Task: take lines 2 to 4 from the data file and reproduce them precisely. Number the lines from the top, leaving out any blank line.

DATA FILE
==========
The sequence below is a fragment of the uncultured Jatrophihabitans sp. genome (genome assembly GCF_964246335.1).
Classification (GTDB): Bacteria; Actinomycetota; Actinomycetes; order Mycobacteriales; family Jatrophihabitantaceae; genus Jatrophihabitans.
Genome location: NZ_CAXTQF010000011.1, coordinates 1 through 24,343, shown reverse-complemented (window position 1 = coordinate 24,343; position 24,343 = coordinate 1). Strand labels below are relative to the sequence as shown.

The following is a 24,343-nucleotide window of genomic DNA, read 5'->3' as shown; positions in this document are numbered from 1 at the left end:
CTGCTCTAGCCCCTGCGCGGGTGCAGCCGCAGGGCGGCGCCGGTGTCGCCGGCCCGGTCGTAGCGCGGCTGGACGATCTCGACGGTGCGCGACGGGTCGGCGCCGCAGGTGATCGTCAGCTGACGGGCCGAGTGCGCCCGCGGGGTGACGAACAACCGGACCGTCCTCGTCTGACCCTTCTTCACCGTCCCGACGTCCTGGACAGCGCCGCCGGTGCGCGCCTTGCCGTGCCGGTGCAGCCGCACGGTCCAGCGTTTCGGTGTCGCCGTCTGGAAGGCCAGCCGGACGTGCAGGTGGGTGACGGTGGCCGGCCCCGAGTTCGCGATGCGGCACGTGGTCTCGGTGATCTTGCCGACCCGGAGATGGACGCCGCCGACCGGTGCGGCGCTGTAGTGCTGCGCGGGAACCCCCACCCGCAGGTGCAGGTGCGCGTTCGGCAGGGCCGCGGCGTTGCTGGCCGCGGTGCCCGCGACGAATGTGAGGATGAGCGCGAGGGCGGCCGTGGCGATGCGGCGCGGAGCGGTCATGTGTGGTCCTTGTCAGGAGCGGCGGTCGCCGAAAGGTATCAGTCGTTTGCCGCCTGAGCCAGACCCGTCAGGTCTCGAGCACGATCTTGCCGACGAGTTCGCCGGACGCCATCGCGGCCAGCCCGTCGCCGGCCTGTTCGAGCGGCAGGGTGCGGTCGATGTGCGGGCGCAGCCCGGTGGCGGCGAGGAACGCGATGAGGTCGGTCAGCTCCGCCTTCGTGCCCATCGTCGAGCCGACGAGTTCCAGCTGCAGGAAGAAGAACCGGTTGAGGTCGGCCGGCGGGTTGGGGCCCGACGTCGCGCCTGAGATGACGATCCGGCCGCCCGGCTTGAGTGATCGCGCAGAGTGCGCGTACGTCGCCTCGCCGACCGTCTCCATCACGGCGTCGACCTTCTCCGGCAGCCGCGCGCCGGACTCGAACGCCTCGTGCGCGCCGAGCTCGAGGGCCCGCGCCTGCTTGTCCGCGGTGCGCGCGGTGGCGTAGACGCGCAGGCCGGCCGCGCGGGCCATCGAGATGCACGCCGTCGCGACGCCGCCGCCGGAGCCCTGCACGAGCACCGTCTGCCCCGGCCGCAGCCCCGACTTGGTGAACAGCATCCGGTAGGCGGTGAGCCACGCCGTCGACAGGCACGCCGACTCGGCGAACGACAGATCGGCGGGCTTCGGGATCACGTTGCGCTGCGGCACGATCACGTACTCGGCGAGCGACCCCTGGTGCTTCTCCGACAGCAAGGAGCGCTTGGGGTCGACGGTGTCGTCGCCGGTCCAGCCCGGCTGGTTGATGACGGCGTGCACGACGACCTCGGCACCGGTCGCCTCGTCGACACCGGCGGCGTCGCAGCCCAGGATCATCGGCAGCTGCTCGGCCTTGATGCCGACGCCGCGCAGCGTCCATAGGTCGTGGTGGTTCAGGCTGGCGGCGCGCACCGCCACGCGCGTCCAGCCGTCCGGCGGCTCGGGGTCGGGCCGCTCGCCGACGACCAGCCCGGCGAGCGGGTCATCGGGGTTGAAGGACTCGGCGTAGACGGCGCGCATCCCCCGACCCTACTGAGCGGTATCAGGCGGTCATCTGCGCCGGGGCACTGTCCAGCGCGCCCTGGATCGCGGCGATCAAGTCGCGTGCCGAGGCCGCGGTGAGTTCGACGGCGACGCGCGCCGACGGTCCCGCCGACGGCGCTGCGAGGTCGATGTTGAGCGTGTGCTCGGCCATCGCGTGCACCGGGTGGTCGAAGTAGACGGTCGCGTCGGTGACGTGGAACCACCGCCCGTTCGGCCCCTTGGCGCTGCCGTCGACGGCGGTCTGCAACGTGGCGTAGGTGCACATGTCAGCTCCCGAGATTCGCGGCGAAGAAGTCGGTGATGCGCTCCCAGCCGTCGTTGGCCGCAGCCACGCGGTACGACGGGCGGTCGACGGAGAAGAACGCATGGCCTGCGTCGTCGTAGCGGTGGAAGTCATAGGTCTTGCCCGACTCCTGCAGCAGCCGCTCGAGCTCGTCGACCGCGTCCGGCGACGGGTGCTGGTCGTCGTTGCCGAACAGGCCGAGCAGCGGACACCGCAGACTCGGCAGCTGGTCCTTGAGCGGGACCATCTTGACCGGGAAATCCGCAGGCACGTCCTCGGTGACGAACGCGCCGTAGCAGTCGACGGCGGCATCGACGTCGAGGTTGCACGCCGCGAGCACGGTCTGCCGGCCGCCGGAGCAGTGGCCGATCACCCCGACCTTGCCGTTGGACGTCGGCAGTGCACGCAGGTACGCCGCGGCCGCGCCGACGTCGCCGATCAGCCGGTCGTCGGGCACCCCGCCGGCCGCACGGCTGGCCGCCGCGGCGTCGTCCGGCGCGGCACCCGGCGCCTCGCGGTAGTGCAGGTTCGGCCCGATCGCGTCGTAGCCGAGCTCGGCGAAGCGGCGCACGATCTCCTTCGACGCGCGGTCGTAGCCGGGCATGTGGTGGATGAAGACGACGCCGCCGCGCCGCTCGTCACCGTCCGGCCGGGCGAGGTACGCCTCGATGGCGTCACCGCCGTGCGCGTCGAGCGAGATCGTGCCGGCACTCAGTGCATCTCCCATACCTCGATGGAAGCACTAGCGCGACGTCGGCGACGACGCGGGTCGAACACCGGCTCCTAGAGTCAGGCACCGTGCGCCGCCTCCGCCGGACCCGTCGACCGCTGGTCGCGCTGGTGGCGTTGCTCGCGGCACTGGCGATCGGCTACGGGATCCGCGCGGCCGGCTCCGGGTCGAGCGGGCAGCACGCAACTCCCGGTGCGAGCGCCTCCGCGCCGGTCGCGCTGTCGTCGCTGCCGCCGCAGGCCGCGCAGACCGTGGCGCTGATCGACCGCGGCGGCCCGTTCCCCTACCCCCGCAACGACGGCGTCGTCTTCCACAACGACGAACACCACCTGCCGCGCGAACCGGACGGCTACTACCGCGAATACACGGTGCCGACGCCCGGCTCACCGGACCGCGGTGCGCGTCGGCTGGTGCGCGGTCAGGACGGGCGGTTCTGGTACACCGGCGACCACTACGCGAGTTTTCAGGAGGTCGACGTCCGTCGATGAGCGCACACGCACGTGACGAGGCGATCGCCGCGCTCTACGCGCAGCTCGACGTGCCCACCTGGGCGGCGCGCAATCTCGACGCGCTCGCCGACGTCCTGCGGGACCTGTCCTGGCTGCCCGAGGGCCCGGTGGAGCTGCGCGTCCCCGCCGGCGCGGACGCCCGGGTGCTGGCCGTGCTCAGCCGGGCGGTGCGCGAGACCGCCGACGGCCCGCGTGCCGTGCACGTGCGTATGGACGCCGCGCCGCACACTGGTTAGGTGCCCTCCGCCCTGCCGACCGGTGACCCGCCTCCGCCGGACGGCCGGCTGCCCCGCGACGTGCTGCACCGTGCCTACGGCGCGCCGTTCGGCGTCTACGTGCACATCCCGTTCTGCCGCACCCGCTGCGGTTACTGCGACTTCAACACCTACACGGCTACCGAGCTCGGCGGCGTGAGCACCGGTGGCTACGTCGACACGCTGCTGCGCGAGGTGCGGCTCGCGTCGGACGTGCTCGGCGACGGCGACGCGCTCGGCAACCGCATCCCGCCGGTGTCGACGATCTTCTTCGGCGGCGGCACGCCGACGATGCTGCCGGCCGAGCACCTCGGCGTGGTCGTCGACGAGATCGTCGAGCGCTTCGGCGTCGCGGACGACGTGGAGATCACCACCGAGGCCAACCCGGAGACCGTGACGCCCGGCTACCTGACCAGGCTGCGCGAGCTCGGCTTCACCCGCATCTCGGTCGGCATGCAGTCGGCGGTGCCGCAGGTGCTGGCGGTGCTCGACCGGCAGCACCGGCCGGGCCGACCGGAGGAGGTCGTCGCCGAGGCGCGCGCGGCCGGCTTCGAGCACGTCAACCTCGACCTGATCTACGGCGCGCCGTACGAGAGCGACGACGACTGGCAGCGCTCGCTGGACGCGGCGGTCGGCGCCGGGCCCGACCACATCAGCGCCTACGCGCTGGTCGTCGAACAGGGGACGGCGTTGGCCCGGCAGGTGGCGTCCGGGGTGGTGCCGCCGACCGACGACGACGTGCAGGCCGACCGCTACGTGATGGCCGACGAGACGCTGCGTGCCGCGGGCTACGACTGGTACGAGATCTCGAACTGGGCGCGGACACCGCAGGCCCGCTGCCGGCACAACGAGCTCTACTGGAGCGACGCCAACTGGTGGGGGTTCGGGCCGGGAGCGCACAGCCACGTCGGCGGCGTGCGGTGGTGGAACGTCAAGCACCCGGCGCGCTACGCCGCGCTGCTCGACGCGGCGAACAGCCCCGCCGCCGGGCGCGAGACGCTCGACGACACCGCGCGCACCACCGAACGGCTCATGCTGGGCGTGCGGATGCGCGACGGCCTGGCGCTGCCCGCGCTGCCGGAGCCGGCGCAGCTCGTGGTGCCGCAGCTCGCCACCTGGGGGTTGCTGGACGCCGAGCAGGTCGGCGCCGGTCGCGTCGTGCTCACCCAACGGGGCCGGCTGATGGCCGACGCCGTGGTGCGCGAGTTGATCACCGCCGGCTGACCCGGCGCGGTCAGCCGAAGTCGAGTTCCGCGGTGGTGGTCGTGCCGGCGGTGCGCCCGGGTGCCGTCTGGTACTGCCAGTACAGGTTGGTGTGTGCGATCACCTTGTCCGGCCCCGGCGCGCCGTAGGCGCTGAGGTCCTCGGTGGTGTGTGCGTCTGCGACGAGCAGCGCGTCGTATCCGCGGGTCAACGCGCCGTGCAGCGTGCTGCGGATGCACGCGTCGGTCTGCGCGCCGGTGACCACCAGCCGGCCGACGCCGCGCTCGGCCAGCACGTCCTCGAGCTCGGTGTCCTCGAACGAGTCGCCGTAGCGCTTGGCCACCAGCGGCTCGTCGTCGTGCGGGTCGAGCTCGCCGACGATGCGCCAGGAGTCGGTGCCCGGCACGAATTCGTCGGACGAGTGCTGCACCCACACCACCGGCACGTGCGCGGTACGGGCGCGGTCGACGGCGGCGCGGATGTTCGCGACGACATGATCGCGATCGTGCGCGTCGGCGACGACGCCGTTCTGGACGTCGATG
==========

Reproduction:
Classification (GTDB): Bacteria; Actinomycetota; Actinomycetes; order Mycobacteriales; family Jatrophihabitantaceae; genus Jatrophihabitans.
Genome location: NZ_CAXTQF010000011.1, coordinates 1 through 24,343, shown reverse-complemented (window position 1 = coordinate 24,343; position 24,343 = coordinate 1). Strand labels below are relative to the sequence as shown.

The following is a 24,343-nucleotide window of genomic DNA, read 5'->3' as shown; positions in this document are numbered from 1 at the left end: